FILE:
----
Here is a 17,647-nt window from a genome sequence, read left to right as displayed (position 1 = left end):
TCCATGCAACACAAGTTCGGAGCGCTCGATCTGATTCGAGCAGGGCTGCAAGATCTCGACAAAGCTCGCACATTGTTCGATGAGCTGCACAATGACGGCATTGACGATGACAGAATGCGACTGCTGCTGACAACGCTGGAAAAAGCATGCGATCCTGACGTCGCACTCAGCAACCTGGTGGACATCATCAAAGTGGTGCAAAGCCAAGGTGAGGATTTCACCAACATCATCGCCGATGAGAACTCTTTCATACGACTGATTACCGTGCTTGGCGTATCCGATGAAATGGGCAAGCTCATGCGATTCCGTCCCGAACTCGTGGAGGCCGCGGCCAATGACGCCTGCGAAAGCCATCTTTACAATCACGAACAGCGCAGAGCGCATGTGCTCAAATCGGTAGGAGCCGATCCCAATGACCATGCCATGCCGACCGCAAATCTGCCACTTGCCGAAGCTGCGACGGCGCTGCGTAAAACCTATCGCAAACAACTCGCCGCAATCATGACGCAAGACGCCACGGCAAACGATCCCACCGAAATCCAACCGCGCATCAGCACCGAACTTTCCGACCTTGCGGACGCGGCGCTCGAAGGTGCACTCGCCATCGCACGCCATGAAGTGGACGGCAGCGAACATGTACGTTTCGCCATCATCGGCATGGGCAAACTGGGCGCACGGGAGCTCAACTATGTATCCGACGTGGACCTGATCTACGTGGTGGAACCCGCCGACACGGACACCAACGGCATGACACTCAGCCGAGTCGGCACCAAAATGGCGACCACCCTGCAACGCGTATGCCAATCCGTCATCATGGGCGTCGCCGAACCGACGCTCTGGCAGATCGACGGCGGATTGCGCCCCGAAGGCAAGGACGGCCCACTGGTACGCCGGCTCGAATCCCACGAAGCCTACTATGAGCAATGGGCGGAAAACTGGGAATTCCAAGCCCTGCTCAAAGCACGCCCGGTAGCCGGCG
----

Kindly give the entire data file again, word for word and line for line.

Here is a 17,647-nt window from a genome sequence, read left to right as displayed (position 1 = left end):
TCCATGCAACACAAGTTCGGAGCGCTCGATCTGATTCGAGCAGGGCTGCAAGATCTCGACAAAGCTCGCACATTGTTCGATGAGCTGCACAATGACGGCATTGACGATGACAGAATGCGACTGCTGCTGACAACGCTGGAAAAAGCATGCGATCCTGACGTCGCACTCAGCAACCTGGTGGACATCATCAAAGTGGTGCAAAGCCAAGGTGAGGATTTCACCAACATCATCGCCGATGAGAACTCTTTCATACGACTGATTACCGTGCTTGGCGTATCCGATGAAATGGGCAAGCTCATGCGATTCCGTCCCGAACTCGTGGAGGCCGCGGCCAATGACGCCTGCGAAAGCCATCTTTACAATCACGAACAGCGCAGAGCGCATGTGCTCAAATCGGTAGGAGCCGATCCCAATGACCATGCCATGCCGACCGCAAATCTGCCACTTGCCGAAGCTGCGACGGCGCTGCGTAAAACCTATCGCAAACAACTCGCCGCAATCATGACGCAAGACGCCACGGCAAACGATCCCACCGAAATCCAACCGCGCATCAGCACCGAACTTTCCGACCTTGCGGACGCGGCGCTCGAAGGTGCACTCGCCATCGCACGCCATGAAGTGGACGGCAGCGAACATGTACGTTTCGCCATCATCGGCATGGGCAAACTGGGCGCACGGGAGCTCAACTATGTATCCGACGTGGACCTGATCTACGTGGTGGAACCCGCCGACACGGACACCAACGGCATGACACTCAGCCGAGTCGGCACCAAAATGGCGACCACCCTGCAACGCGTATGCCAATCCGTCATCATGGGCGTCGCCGAACCGACGCTCTGGCAGATCGACGGCGGATTGCGCCCCGAAGGCAAGGACGGCCCACTGGTACGCCGGCTCGAATCCCACGAAGCCTACTATGAGCAATGGGCGGAAAACTGGGAATTCCAAGCCCTGCTCAAAGCACGCCCGGTAGCCGGCG